2
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The structure is a hint as well, the punctuation is irrelevant in that sense.

tap
a
cabalistical
sum;
counterdemonstrations,
fabrications,
I
antienthusiastically
circumstantiate
unexceptionability

What am I?

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4
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You are a:

CALCULATOR

While the text may be a disguised description of your functionality, the real clue here is that:

the number of letters in each word are 3-1-12-3-21-12-1-20-15-18, which when converted to letters via A1Z26 spells out CALCULATOR!

To attempt to decode the apparent mysticism of the text...

tap a cabalistical sum

'Cabalistical' implies 'secretive or mysterious'. These words describe the act of pressing buttons to find the answer to an unknown ('mysterious') sum.

counterdemonstrations, fabrications, I antienthusiastically circumstantiate unexceptionability

These words suggest that a calculator simply (with nothing extraneous merely for show, i.e. 'antienthusiastically') always generates the correct answers without exception. The use of 'counterdemonstrations' and 'fabrications' may be obfuscated ways of referring to 'subtraction' and 'multiplication', respectively - since, after all, a calculator performs calculations other than merely addition...

PS The OP explained their true intentions of the meaning of the phrase in comments below:

It really boils down to, "You can't fool a calculator." You can type whatever twisted stream of digits and symbols you can think up - cabalistical sums, counterdemonstrations, fabrications - but still it will perform its pre-programmed operations systematically, unemotionally, and without deviating from its rules (i.e. it will antienthusiastically circumstantiate unexceptionability).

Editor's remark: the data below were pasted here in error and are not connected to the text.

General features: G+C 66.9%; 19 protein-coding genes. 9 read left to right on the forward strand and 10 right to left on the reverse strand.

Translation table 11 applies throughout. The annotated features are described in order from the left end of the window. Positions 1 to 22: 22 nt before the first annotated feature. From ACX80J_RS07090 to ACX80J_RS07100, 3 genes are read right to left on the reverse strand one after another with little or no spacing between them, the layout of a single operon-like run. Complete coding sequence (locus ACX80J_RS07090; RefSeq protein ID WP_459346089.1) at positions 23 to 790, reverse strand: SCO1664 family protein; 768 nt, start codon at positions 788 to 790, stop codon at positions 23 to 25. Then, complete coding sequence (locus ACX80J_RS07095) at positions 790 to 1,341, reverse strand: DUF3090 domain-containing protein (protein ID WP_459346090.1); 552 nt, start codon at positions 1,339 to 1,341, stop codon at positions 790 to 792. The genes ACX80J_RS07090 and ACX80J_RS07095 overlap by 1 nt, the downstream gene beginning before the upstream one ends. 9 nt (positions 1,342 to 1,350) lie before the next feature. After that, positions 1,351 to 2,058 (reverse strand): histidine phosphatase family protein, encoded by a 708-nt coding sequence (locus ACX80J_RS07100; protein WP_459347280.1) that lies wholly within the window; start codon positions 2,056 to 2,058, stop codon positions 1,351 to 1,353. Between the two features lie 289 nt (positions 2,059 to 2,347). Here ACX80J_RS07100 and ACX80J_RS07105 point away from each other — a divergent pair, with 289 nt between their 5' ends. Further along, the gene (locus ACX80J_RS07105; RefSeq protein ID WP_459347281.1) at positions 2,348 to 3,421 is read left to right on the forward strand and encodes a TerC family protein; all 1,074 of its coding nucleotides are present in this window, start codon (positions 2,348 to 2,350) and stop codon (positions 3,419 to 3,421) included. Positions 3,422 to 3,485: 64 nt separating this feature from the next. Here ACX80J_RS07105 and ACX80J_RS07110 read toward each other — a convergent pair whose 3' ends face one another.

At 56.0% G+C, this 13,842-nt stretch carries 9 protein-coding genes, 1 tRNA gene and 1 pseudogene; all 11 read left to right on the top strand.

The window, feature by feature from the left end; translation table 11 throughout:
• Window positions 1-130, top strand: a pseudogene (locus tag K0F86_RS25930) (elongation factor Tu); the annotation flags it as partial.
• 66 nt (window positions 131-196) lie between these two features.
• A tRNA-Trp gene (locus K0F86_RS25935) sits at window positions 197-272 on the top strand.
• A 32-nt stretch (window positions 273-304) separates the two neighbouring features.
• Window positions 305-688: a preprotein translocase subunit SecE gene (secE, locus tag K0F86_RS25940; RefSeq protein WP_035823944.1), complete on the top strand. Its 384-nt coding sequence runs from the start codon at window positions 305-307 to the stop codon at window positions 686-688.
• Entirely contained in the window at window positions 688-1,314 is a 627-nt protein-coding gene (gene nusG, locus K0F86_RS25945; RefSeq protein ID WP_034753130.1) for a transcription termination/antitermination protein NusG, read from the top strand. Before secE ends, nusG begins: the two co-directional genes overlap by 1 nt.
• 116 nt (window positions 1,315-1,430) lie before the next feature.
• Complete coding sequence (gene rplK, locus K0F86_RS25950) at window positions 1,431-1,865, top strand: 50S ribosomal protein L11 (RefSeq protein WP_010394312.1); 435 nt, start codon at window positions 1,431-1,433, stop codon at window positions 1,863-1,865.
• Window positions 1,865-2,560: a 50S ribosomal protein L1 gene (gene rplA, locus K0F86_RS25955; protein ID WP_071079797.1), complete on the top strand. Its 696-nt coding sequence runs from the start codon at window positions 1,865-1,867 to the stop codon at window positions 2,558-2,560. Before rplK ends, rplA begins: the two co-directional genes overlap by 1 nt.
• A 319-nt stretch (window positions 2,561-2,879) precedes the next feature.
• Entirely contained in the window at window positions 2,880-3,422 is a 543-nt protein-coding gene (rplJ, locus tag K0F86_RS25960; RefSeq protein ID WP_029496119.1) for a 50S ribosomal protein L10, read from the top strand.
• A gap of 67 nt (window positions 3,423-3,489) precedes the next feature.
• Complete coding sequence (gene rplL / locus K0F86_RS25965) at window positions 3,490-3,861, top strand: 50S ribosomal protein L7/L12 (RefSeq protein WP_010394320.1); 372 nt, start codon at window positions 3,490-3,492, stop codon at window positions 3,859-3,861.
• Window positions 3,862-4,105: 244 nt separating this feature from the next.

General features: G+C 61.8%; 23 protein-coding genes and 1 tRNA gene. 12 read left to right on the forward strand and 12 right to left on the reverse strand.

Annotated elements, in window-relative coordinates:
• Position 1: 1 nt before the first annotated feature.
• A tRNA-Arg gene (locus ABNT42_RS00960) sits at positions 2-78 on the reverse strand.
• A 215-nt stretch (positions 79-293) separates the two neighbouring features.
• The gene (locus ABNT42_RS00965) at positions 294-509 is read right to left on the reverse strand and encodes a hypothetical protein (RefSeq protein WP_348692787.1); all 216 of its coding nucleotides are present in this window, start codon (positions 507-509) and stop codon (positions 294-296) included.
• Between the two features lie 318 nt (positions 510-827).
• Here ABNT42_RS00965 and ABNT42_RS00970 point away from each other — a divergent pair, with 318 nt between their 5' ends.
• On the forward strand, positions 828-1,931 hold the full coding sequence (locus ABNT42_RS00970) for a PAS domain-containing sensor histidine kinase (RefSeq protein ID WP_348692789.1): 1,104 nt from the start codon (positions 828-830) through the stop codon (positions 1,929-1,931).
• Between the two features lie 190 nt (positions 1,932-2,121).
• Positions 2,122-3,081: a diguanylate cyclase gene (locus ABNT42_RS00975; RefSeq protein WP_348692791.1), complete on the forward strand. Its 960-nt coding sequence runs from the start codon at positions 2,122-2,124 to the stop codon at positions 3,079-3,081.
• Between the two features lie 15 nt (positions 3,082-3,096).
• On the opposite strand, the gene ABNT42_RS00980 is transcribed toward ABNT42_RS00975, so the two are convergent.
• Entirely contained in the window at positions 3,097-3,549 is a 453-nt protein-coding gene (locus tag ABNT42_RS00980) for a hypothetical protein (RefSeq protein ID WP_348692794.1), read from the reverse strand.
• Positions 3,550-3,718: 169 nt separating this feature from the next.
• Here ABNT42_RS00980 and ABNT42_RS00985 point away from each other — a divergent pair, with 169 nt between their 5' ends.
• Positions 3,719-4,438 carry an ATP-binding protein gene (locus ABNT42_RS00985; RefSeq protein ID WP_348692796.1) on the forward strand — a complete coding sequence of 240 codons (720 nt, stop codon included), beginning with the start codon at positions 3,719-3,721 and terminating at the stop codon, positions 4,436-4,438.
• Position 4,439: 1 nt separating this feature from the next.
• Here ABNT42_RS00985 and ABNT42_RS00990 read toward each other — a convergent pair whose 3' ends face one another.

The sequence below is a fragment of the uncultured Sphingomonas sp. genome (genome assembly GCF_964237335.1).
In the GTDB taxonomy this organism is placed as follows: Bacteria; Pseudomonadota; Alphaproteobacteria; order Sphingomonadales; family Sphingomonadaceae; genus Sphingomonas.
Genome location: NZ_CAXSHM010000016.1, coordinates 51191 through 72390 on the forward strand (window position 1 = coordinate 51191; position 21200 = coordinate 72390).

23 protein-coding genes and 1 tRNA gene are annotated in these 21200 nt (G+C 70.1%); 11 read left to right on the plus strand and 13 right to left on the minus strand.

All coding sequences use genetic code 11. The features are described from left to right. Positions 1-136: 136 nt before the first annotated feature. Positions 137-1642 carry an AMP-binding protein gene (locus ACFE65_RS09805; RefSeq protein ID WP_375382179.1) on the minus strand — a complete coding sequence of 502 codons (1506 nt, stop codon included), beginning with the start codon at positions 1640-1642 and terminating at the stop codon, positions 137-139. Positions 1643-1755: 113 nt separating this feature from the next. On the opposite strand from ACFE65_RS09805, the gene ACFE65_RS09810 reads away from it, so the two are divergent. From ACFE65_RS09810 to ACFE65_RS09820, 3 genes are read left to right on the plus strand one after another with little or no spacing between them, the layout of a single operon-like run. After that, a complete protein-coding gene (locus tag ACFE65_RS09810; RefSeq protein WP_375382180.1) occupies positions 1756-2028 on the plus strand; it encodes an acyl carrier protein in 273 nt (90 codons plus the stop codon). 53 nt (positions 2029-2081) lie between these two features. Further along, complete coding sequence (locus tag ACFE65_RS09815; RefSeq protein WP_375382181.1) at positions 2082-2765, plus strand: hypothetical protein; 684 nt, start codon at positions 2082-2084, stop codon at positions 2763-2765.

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4
  • $\begingroup$ Not exactly what I was going for with the meaning of the words, but obviously, yes that's the right word. I'll have to leave off the structure is a clue initially next time, or at least convolute the translation beyond simple A1Z26. Nicely done. $\endgroup$
    – TCooper
    Aug 31 '20 at 20:10
  • $\begingroup$ Re: meaning of words; the intent was no matter what tricks you attempt, fictitious math you come up with, etc the calculator always and simply does it's job of providing a known answer to the provided input. But it's not exactly easy to come up with 12-21 letter words that fit fluidly, so the meanings had to stretch a bit. i.e. I would've rather not used counterdemonstrations, but again, 21 letters is hard to deal with. I might even like your interpretation more than my intended - just noting $\endgroup$
    – TCooper
    Aug 31 '20 at 20:15
  • $\begingroup$ @TCooper Ah, I see. I'll mention your intentions in the answer - it was hard to work out the precise meaning from words so unusual! $\endgroup$
    – Stiv
    Sep 1 '20 at 7:36
  • $\begingroup$ I can see why, sometimes I pick something around me, pick some random rules, and then force a puzzle out of it - some turn out better than others. $\endgroup$
    – TCooper
    Sep 1 '20 at 16:03

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